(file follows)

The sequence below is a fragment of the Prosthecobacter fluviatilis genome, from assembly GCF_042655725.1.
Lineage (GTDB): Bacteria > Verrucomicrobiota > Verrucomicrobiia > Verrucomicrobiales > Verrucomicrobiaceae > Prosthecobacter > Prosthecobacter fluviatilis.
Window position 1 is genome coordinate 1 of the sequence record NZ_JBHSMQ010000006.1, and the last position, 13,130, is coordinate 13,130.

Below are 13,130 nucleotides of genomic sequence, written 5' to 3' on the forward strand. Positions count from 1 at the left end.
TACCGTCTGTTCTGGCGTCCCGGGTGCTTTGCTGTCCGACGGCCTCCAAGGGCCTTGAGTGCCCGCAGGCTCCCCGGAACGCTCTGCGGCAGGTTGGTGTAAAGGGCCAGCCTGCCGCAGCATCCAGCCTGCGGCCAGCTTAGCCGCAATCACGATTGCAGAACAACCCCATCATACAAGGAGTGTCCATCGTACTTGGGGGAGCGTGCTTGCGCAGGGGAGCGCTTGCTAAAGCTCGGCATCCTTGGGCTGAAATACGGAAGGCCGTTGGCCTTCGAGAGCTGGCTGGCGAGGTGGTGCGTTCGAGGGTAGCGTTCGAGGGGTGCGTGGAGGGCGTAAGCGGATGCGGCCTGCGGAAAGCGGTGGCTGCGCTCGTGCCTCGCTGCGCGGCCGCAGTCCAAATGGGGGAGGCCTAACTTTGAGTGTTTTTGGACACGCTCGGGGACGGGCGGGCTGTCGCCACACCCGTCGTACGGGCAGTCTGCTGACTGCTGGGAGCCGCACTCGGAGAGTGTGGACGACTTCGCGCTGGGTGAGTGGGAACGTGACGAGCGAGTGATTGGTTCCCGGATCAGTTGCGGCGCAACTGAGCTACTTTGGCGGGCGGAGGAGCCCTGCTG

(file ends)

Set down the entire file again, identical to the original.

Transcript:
The sequence below is a fragment of the Prosthecobacter fluviatilis genome, from assembly GCF_042655725.1.
Lineage (GTDB): Bacteria > Verrucomicrobiota > Verrucomicrobiia > Verrucomicrobiales > Verrucomicrobiaceae > Prosthecobacter > Prosthecobacter fluviatilis.
Window position 1 is genome coordinate 1 of the sequence record NZ_JBHSMQ010000006.1, and the last position, 13,130, is coordinate 13,130.

Below are 13,130 nucleotides of genomic sequence, written 5' to 3' on the forward strand. Positions count from 1 at the left end.
TACCGTCTGTTCTGGCGTCCCGGGTGCTTTGCTGTCCGACGGCCTCCAAGGGCCTTGAGTGCCCGCAGGCTCCCCGGAACGCTCTGCGGCAGGTTGGTGTAAAGGGCCAGCCTGCCGCAGCATCCAGCCTGCGGCCAGCTTAGCCGCAATCACGATTGCAGAACAACCCCATCATACAAGGAGTGTCCATCGTACTTGGGGGAGCGTGCTTGCGCAGGGGAGCGCTTGCTAAAGCTCGGCATCCTTGGGCTGAAATACGGAAGGCCGTTGGCCTTCGAGAGCTGGCTGGCGAGGTGGTGCGTTCGAGGGTAGCGTTCGAGGGGTGCGTGGAGGGCGTAAGCGGATGCGGCCTGCGGAAAGCGGTGGCTGCGCTCGTGCCTCGCTGCGCGGCCGCAGTCCAAATGGGGGAGGCCTAACTTTGAGTGTTTTTGGACACGCTCGGGGACGGGCGGGCTGTCGCCACACCCGTCGTACGGGCAGTCTGCTGACTGCTGGGAGCCGCACTCGGAGAGTGTGGACGACTTCGCGCTGGGTGAGTGGGAACGTGACGAGCGAGTGATTGGTTCCCGGATCAGTTGCGGCGCAACTGAGCTACTTTGGCGGGCGGAGGAGCCCTGCTG